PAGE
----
Conceptual models provide a convenient theoretical framework to study free and forced interactions between the slow components of the climate system. A particularly significant development is Saltzman's model of the Late Cenozoic Ice Ages (Saltzman and Maasch 1990). This three-equation model with nine parameters represents the interactions between the carbon cycle, ice sheets, and ocean circulation. Probabilistic inference with this model (Hargreaves and Annan 2002) indicates an immediate end to the Holocene, with ice volume reaching a maximum in around 60 kyr (assuming no anthropogenic perturbation). But is this prediction correct? For example, it is noted that the Saltzman-Maasch model fails to reproduce the steadily increasing trend in CO2 concentration during marine isotope stage (MIS) 11 (after termination V, 400 000 years ago) (Raynaud et al. 2005; Siegenthaler et al. 2005). Therefore, some stabilizing mechanisms may have been ignored in this model. We therefore turn to another conceptual model presented by Paillard (2001).

Paillard's conceptual model features three possible climate regimes (glacial, mild glacial, interglacial) to which the system is successively attracted depending on insolation and ice volume. Contrary to Saltzman's, Paillard's model succeeds in predicting the correct length for MIS 11 (two precession cycles). Paillard's model can then be used to predict the length of the Holocene. The result is ambiguous. The prediction can either be a short Holocene (glacial inception already begun) or a very long one (glacial inception in 50 kyr) depending on the model parameters. Yet the tested parameter values seem equally reasonable: the model provides a satisfactory fit to data of the past 800 kyr (Imbrie et al. 1984) in both cases. Only the observation that we are presently not undergoing a glaciation allows us to reject the first solution. In other words, the length of the Holocene would not have been predictable 9000 years ago with Paillard's model.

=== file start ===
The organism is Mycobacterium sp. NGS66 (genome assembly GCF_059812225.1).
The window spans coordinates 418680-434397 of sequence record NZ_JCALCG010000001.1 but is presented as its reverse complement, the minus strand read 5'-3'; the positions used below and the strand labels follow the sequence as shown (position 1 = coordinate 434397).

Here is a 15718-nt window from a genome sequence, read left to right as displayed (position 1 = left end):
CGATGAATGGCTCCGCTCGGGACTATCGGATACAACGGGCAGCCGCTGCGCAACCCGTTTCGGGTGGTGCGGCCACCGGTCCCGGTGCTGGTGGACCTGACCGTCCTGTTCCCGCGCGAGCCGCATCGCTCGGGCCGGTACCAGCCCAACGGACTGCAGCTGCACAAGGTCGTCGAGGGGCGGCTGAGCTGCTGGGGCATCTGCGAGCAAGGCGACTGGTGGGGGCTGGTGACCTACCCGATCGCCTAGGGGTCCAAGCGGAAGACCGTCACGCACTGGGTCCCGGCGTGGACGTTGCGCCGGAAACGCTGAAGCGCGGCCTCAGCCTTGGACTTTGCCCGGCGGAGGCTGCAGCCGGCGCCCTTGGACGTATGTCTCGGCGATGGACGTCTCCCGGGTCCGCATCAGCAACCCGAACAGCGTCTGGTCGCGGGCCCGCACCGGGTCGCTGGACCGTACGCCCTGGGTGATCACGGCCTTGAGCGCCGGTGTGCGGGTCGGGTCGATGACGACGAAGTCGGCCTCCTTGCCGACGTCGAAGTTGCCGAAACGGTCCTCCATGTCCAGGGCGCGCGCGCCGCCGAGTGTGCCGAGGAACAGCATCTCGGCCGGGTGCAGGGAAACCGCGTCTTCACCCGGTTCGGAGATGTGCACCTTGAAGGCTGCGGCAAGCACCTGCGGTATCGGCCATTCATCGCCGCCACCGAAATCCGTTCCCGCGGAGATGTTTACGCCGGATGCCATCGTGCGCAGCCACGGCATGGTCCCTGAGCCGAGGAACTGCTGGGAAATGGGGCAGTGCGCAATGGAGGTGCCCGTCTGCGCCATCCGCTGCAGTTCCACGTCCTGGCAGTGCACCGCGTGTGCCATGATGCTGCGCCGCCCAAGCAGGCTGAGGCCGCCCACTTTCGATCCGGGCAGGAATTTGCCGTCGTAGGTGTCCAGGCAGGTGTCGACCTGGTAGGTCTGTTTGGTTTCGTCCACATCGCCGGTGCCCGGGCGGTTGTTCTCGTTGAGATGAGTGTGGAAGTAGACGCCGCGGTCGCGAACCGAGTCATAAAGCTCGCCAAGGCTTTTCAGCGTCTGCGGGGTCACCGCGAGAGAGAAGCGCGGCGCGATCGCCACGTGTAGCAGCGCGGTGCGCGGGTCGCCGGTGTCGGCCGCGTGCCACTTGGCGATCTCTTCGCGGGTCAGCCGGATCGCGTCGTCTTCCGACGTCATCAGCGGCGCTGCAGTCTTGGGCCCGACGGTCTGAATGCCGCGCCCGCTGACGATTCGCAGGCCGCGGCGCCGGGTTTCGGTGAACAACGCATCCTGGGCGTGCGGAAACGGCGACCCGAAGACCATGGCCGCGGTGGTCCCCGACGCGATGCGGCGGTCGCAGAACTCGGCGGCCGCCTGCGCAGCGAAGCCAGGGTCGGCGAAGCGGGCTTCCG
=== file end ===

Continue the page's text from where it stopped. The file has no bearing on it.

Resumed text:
There is presently no comprehensive model or even an EMIC (see above) capable of representing the interactions between the slow components of the climate system satisfactorily enough to predict the evolution of ice volume and greenhouse gas concentrations over several glacial-interglacial cycles. There are a few EMICs, however, that are able to simulate the evolution of the atmosphere-ocean-ice-sheet system on those time-scales: the LLN-2D model (Gallee et al. 1991, 1992), CLIMBER-2 (Petoukhov et al. 2000; Calov et al. 2005), and the Toronto climate-ice-sheet model (Tarasov and Peltier 1999). The LLN-2D model is particularly suitable to study the evolution of ice volume in response to hypothetical CO2 scenarios and orbital forcing because it successfully reproduces several past glacial-interglacial cycles assuming that the evolution of greenhouse gas concentrations is correctly prescribed (Loutre and Berger 2003).

Both CLIMBER and LLN-2D consistently show no glacial inception during the Holocene when observed CO2 concentrations are prescribed (Claussen et al. 2005; Loutre et al. 2007). Other CO2 scenarios were then tested. Neither LLN-2D nor CLIMBER predicted a modern glacial inception as long as CO2 remained above 240 ppmv during the Holocene. The LLN-2D further shows that even if CO2 concentration decreased in the future down to glacial levels, glaciation will not occur before 50 000 years (Loutre et al. 2007).

The quasi-absence of precessional forcing due to the weak eccentricity may therefore explain the exceptional stability of the Holocene. This statement, however, calls for a few clarifications. First, sensitivity experiments with the LLN-2D model suggest that there is actually a window, roughly between -5000 and +5000 years from now, during which a low enough CO2 concentration (below 240 ppmv) induces a glacial inception (Figure 4.5, red line). This is consistent with sensitivity experiments with a more comprehensive model calibrated on the present-day climate showing accumulation of perennial snow for 240 ppmv CO2 and 450 ppbv CH4 (Ruddiman et al. 2005) (the methane feedback is implicitly taken into account in the LLN-2D via the model calibration on previous glacial-interglacial cycles). These results confirm Paillard's prediction that the present orbital configuration may be compatible with a glacial inception (Paillard 2001), but they also show that the inception scenario is no longer possible given the present CO2 concentration.